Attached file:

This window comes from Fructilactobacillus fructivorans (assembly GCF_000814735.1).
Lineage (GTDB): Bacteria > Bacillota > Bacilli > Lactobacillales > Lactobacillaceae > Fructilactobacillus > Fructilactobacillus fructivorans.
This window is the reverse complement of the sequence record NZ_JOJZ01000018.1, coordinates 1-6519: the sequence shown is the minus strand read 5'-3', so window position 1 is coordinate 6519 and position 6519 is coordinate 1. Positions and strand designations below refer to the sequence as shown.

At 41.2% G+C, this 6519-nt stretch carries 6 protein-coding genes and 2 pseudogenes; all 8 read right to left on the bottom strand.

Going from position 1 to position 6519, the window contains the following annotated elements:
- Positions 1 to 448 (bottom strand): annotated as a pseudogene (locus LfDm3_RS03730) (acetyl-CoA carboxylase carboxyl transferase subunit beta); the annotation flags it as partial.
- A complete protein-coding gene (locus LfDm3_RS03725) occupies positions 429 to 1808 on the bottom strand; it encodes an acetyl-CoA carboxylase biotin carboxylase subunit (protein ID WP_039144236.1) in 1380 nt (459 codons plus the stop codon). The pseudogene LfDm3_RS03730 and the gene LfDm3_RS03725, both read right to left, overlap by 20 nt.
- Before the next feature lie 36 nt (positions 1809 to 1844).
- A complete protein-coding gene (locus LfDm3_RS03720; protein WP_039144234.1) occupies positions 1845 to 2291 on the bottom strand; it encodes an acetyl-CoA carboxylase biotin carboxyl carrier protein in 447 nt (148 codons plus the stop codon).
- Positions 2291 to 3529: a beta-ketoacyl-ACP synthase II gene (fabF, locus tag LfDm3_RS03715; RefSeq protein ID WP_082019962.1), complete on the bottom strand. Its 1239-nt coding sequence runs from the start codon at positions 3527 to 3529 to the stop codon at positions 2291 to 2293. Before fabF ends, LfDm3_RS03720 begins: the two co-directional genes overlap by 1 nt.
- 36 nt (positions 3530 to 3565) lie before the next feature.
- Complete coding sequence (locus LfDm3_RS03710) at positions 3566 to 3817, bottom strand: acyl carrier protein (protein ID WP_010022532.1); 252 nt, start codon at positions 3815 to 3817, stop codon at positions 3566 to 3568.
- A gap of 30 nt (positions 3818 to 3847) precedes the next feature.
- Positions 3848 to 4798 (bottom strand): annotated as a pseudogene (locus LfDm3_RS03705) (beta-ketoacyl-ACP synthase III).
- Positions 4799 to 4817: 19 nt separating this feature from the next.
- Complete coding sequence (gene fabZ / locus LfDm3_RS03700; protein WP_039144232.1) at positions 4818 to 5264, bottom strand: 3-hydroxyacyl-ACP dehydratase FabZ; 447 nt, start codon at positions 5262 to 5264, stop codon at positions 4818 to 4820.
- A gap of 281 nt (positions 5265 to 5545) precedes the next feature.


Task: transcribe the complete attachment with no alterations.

This window comes from Fructilactobacillus fructivorans (assembly GCF_000814735.1).
Lineage (GTDB): Bacteria > Bacillota > Bacilli > Lactobacillales > Lactobacillaceae > Fructilactobacillus > Fructilactobacillus fructivorans.
This window is the reverse complement of the sequence record NZ_JOJZ01000018.1, coordinates 1-6519: the sequence shown is the minus strand read 5'-3', so window position 1 is coordinate 6519 and position 6519 is coordinate 1. Positions and strand designations below refer to the sequence as shown.

At 41.2% G+C, this 6519-nt stretch carries 6 protein-coding genes and 2 pseudogenes; all 8 read right to left on the bottom strand.

Going from position 1 to position 6519, the window contains the following annotated elements:
- Positions 1 to 448 (bottom strand): annotated as a pseudogene (locus LfDm3_RS03730) (acetyl-CoA carboxylase carboxyl transferase subunit beta); the annotation flags it as partial.
- A complete protein-coding gene (locus LfDm3_RS03725) occupies positions 429 to 1808 on the bottom strand; it encodes an acetyl-CoA carboxylase biotin carboxylase subunit (protein ID WP_039144236.1) in 1380 nt (459 codons plus the stop codon). The pseudogene LfDm3_RS03730 and the gene LfDm3_RS03725, both read right to left, overlap by 20 nt.
- Before the next feature lie 36 nt (positions 1809 to 1844).
- A complete protein-coding gene (locus LfDm3_RS03720; protein WP_039144234.1) occupies positions 1845 to 2291 on the bottom strand; it encodes an acetyl-CoA carboxylase biotin carboxyl carrier protein in 447 nt (148 codons plus the stop codon).
- Positions 2291 to 3529: a beta-ketoacyl-ACP synthase II gene (fabF, locus tag LfDm3_RS03715; RefSeq protein ID WP_082019962.1), complete on the bottom strand. Its 1239-nt coding sequence runs from the start codon at positions 3527 to 3529 to the stop codon at positions 2291 to 2293. Before fabF ends, LfDm3_RS03720 begins: the two co-directional genes overlap by 1 nt.
- 36 nt (positions 3530 to 3565) lie before the next feature.
- Complete coding sequence (locus LfDm3_RS03710) at positions 3566 to 3817, bottom strand: acyl carrier protein (protein ID WP_010022532.1); 252 nt, start codon at positions 3815 to 3817, stop codon at positions 3566 to 3568.
- A gap of 30 nt (positions 3818 to 3847) precedes the next feature.
- Positions 3848 to 4798 (bottom strand): annotated as a pseudogene (locus LfDm3_RS03705) (beta-ketoacyl-ACP synthase III).
- Positions 4799 to 4817: 19 nt separating this feature from the next.
- Complete coding sequence (gene fabZ / locus LfDm3_RS03700; protein WP_039144232.1) at positions 4818 to 5264, bottom strand: 3-hydroxyacyl-ACP dehydratase FabZ; 447 nt, start codon at positions 5262 to 5264, stop codon at positions 4818 to 4820.
- A gap of 281 nt (positions 5265 to 5545) precedes the next feature.